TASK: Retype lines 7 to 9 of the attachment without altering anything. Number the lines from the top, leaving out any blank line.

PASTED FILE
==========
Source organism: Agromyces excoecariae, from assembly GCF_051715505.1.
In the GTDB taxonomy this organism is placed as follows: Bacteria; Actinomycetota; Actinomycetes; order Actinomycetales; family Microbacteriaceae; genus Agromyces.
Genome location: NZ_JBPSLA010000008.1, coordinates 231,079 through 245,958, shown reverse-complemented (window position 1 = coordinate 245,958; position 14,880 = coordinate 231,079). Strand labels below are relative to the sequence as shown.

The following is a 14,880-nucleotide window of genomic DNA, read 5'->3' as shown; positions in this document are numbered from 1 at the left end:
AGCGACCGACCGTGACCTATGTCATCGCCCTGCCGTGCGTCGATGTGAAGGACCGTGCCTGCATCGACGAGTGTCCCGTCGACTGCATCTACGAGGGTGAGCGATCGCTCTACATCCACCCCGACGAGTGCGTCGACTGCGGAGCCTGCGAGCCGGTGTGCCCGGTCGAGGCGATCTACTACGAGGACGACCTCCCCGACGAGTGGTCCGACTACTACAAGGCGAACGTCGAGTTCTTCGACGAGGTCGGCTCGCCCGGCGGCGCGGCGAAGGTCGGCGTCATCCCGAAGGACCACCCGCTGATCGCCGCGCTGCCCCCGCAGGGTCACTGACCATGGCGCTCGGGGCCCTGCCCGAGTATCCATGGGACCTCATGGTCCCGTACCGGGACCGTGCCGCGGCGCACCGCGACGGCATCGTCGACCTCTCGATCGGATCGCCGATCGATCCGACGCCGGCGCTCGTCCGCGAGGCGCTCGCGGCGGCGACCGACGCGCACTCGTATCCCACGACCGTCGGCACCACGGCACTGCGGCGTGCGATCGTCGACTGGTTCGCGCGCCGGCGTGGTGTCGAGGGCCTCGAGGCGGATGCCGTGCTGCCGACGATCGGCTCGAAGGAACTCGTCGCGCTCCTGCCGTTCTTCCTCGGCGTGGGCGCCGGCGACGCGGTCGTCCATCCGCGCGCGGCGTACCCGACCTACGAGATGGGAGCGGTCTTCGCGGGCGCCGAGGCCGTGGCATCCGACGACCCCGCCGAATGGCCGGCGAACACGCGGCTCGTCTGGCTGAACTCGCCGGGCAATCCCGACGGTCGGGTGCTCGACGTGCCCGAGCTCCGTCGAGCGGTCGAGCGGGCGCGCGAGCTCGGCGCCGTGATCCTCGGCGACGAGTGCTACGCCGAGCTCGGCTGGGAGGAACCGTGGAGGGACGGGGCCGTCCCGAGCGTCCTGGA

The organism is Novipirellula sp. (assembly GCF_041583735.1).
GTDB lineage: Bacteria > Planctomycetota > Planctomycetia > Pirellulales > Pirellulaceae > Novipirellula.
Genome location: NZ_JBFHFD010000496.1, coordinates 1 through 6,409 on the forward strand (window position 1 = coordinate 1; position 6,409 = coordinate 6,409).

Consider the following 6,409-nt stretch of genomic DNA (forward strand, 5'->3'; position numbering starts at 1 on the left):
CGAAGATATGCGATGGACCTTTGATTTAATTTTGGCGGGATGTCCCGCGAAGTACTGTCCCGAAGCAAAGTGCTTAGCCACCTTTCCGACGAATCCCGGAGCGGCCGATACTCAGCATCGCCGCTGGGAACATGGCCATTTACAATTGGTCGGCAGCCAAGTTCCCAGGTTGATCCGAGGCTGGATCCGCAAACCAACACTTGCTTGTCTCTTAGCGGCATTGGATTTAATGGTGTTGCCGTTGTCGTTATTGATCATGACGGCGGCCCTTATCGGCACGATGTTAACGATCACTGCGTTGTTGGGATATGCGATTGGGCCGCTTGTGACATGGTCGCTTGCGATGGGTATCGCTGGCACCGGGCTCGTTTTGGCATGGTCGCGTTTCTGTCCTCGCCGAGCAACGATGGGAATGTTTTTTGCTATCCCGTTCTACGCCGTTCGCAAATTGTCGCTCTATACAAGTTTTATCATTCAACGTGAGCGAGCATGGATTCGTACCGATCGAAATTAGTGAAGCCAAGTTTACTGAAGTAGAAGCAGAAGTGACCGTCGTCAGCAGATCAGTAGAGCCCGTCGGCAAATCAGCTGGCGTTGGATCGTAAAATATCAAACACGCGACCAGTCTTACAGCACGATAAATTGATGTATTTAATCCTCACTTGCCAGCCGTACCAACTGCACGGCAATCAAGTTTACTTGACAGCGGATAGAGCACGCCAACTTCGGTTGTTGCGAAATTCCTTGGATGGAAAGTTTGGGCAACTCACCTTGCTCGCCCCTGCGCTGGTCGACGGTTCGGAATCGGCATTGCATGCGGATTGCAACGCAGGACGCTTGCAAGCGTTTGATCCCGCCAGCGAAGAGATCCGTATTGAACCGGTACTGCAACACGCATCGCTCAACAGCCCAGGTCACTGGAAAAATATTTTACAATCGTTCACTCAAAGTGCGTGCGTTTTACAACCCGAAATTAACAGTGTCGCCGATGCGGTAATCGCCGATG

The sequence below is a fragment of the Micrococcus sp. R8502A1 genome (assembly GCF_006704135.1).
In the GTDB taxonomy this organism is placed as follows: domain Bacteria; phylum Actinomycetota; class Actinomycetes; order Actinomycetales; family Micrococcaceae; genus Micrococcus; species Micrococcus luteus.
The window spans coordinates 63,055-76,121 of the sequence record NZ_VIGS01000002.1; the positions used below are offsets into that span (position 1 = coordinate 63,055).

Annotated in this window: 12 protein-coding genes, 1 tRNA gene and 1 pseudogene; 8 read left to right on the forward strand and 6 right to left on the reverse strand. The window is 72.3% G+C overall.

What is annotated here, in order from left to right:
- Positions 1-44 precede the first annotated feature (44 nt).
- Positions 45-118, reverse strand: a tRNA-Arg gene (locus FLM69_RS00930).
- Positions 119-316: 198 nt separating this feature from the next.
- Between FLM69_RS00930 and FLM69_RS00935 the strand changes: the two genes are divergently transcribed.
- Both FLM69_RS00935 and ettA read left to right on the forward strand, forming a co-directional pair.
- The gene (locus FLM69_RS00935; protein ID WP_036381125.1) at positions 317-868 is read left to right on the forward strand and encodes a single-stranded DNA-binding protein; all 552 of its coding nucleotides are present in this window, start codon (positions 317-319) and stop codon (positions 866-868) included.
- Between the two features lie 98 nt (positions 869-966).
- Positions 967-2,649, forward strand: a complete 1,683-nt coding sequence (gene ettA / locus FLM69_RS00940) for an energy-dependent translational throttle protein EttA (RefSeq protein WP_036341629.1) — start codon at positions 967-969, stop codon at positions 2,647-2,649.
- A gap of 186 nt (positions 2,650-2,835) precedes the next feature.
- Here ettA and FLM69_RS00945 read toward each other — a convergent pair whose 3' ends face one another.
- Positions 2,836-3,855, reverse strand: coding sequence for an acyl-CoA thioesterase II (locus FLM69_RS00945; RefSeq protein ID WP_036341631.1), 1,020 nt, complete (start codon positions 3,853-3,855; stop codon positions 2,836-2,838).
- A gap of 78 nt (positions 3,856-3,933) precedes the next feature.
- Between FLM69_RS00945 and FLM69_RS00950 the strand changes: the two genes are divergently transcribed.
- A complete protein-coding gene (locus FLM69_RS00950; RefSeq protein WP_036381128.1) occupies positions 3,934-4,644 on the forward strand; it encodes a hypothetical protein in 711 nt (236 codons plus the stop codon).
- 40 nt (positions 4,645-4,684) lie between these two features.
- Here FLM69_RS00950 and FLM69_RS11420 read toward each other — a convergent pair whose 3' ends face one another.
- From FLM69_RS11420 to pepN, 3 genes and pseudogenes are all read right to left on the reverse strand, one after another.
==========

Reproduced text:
GTDB lineage: Bacteria > Planctomycetota > Planctomycetia > Pirellulales > Pirellulaceae > Novipirellula.
Genome location: NZ_JBFHFD010000496.1, coordinates 1 through 6,409 on the forward strand (window position 1 = coordinate 1; position 6,409 = coordinate 6,409).

Consider the following 6,409-nt stretch of genomic DNA (forward strand, 5'->3'; position numbering starts at 1 on the left):